Hospitals Fight MedPAC Plan to Reduce Outpatient Rates
"Frankly I would have extended the application of these principles to these 61 or 66 (categories of care) and then the equalization of payments between the ambulatory/surgery centers and the outpatient departments back in March when we first made the payment policy changes to the E&M codes. So if anything, I think we are too slow and I would go much more quickly than we're talking about."
Armstrong added, "Not only is this a pricing structure that creates behavior that's costing the Medicare program in ways that doesn't create any value for beneficiaries, the cost to health care is far more than just the Medicare program," because private plan payment structures are organized around Medicare. "There's tremendous waste as a result of this payment structure. The sooner we change it, the better."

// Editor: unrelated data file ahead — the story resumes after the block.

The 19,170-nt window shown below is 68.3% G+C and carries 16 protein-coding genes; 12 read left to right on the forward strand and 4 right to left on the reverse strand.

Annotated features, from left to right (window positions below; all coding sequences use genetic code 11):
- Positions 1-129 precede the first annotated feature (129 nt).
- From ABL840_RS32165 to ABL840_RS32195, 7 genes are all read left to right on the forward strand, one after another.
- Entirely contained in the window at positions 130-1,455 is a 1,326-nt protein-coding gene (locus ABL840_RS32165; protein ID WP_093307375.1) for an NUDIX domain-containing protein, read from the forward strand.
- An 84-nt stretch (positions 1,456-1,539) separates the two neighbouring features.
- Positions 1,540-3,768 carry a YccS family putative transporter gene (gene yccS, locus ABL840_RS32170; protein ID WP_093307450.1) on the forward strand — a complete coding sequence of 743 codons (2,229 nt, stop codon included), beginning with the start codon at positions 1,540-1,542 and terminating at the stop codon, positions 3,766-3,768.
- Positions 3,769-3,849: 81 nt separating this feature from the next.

Hospital officials say they will continue to tear the plan apart because of the damage it could do. "There is cross subsidization going on in hospitals because of their safety net functions, disaster preparedness and additional cost of regulations. It's just a fact of the way hospitals provide services to their communities. And if these subsidies weren't there, these services wouldn't be offered," Schulman says.
"MedPAC says it wants Medicare to be a 'prudent purchaser," Schulman adds. "But despite the lip-service they're providing for making sure they count stand-by costs, and regulations, and packaging, and all the criteria that gets put into place, this will really harm the very hospitals they are purporting to protect.
"And what's going to happen is that the very hospitals they say they want to help are going to be the very ones that are harmed under these proposals."
Cheryl Clark is senior quality editor and California correspondent for HealthLeaders Media. She is a member of the Association of Health Care Journalists.
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